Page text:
Caring for someone with an invisible injury

By Lisa Levin

Many family caregivers support someone with a visible health challenge –such as frailty, or developmental and/or physical disabilities.  However, many illnesses can be hard to detect with the naked eye – and that makes getting support even more challenging.   This is the case for many of the 500,000 Ontarians who suffer from an acquired brain injury (ABI).   It is common for those with an ABI to have difficulty obtaining a diagnosis. These individuals often fall through the cracks since health and community care agencies usually require proof of injury and a documented health condition as a requirement for service provision.

Caregiving for someone with an ABI requires great stamina since most brain injuries are lifelong conditions. Layered on top of this, 86 per cent of those with an ABI cannot return to work post- injury and their caregivers become the family’s sole income earner.  It is no wonder that these family caregivers have a high rate of burn out and illness.


That is what happened to Candice* whose husband Paul* was in a motor vehicle accident.  It took Paul many years to realize he had sustained a brain injury. As a result, he was not able to access any benefits through his automobile insurance.  Eventually Paul had to stop working – he became very anxious, socially inappropriate, and had significant issues with mental health, processing, memory and executive functioning skills.  He experienced separation anxiety and needed to be with Candace at all times. Candace had to help Paul with his personal care and food preparation.  She became the sole income earner, caring for Paul around the clock and advocating for his service provision. Due to the absence of a diagnosis, Candice was only able to obtain a few hours of home and community support for Paul.  Paul was eventually admitted to a hospital for serious mental health issues. Candice developed cancer, possibly brought on by the stress of her caregiving role.  Despite her own illness, Candace continues to be the case manager and system navigator for both herself and Paul.  There is no one to care for Candace.

An ABI can result in behaviours that are a major challenge for family caregivers.   Brian’s* wife Nina* suffered a significant brain injury when she was in a motor vehicle accident in the late 1990’s.  This left Nina with executive functioning deficits such as impulsivity and aggression.   She has no insight into her injury and feels that nothing is wrong.   Nina requires full time care, so Brian had to quit his job.   Nina is paranoid, and when Brian talks on the phone she screams and yells at him for cheating on her and lying. If they go out together to a restaurant Nina will accuse Paul of flirting with the waitress or other women in the restaurant. Not surprisingly, Brian has become a prisoner in his own home and is increasingly isolated from his friends and family.    While there are support groups available for Brian, Nina becomes upset if he leaves the house and will obsessively call and text him.  Despite her injury, Nina still has capacity, and can make her own choices about medical and financial matters. She has chosen to cut Brian out of her medical decisions and is refusing to take her medications.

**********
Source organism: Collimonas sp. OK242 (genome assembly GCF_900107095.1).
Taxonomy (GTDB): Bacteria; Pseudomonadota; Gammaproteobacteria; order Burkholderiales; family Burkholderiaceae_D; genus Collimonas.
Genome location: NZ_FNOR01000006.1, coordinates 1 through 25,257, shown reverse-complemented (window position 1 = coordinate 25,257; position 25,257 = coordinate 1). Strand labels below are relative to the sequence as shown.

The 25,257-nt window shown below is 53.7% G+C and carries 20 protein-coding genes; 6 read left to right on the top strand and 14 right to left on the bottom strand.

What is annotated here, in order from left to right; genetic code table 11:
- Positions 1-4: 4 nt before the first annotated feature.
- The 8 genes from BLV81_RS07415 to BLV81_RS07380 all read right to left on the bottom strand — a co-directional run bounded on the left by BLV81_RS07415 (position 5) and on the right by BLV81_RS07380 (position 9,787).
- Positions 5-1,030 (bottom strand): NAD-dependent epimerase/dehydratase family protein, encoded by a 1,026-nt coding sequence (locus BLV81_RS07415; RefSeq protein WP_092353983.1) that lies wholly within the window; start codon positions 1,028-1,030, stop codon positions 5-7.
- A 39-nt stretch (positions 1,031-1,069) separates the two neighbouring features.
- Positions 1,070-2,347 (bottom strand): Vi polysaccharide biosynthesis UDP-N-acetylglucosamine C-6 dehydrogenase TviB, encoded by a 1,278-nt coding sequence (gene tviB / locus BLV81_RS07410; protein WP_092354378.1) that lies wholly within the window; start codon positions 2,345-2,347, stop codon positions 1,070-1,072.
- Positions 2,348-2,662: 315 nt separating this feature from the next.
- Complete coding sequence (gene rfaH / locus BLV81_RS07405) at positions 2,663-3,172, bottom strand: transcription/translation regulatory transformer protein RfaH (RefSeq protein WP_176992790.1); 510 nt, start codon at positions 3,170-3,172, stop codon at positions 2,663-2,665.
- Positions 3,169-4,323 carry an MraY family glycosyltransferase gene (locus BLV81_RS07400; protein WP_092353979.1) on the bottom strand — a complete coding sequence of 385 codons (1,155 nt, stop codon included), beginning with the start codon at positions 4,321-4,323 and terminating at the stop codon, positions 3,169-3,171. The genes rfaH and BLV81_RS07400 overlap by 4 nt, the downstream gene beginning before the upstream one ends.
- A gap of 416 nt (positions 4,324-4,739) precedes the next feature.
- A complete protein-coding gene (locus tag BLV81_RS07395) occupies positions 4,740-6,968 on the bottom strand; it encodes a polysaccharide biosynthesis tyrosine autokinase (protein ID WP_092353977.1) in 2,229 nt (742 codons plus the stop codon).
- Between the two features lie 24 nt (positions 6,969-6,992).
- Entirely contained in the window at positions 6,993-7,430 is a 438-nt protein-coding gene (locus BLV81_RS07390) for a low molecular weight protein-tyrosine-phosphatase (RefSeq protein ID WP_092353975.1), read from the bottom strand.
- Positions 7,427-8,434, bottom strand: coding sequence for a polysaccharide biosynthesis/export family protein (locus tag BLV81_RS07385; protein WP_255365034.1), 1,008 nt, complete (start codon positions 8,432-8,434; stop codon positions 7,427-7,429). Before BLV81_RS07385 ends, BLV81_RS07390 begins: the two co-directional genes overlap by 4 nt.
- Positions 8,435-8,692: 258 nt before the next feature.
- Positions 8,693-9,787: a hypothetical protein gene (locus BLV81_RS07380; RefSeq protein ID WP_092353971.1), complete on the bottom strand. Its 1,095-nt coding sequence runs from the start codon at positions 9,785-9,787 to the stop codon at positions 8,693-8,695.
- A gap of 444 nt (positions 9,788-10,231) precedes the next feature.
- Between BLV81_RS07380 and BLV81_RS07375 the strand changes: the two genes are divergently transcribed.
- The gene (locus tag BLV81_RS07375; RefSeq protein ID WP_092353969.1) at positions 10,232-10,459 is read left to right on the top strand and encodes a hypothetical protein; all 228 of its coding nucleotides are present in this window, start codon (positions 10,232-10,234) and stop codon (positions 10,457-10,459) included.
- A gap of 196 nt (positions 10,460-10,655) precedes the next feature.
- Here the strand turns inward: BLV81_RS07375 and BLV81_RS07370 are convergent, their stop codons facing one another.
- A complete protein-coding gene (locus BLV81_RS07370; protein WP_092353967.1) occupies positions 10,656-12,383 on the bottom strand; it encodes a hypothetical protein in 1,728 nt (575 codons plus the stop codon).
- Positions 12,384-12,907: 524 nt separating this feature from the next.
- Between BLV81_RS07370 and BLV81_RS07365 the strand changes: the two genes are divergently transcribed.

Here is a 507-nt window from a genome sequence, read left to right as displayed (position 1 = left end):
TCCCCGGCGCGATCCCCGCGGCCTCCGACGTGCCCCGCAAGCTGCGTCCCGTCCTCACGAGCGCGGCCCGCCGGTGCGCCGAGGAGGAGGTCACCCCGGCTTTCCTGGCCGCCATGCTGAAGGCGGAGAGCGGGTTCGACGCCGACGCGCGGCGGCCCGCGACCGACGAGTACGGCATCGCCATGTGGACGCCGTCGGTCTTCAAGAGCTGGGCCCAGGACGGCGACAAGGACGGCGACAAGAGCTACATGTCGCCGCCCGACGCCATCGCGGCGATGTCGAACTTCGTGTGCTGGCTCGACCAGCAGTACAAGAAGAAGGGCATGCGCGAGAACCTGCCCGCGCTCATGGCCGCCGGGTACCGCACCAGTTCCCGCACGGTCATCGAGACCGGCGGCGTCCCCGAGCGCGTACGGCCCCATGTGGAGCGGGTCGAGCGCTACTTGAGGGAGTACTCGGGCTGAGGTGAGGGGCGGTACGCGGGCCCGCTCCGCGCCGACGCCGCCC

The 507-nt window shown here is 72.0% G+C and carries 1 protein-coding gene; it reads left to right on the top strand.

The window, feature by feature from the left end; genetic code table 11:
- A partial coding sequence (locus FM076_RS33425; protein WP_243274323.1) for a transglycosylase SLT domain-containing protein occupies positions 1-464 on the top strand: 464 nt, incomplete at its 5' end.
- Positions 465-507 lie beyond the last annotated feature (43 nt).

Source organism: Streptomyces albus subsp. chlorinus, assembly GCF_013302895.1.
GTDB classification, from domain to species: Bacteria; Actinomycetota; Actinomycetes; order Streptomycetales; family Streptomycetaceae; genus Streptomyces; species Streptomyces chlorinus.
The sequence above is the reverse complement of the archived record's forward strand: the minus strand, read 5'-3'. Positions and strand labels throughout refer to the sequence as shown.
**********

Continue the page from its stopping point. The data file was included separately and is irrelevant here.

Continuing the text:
Family caregivers often find that their loved ones with an ABI have poor judgement, and this may result in inappropriate and/or risky decisions.  However the threshold to remove someone’s capacity for  financial and medical decision-making is high. It is also important to consider  for individuals to maintain control and independence whenever possible.   This is a significant issue for Rebecca*, whose father Steven* has an ABI.  He still has capacity to make his own decisions, however  his decisions often do not appear to be in his best interest.  Rebecca struggles with how to help Steven  when he does not want her help.  Steven  lives in and out of homeless shelters, drives his electric bike on highways, and does not maintain good personal hygiene or  nutrition.  Rebecca has serious  concerns that her father is at high risk of death or further disability, however she is powerless and cannot intervene.

While each ABI is different, it is clear that caregivers of those with an ABI share an often lifelong responsibility that is complex and challenging.

If you or someone you know has an Acquired Brain Injury, or is a caregiver for someone with an ABI, there are few specialized resources.  The best place to go is the Ontario Brain Injury Association (OBIA)

Their toll free support line is 1-800-263-5404

OBIA  offers a peer support program, online bookstore for literature about ABI, and training programs.  They can be reached toll free at 1-855-642-8877

There are 21 local associations across the province that offers  a wide range of support groups . http://obia.ca/abi-associations/

*Names have been changed

Lisa Levin is Chair of the Ontario Caregiver Coalition and is also the Principal Consultant for Lisa Levin and Associates where she provides services including strategic planning, marketing and communications and accreditation project management.  She also provides Care Management services to help families navigate the home and community care system. She can be reached at info@lisalevinandassoc.com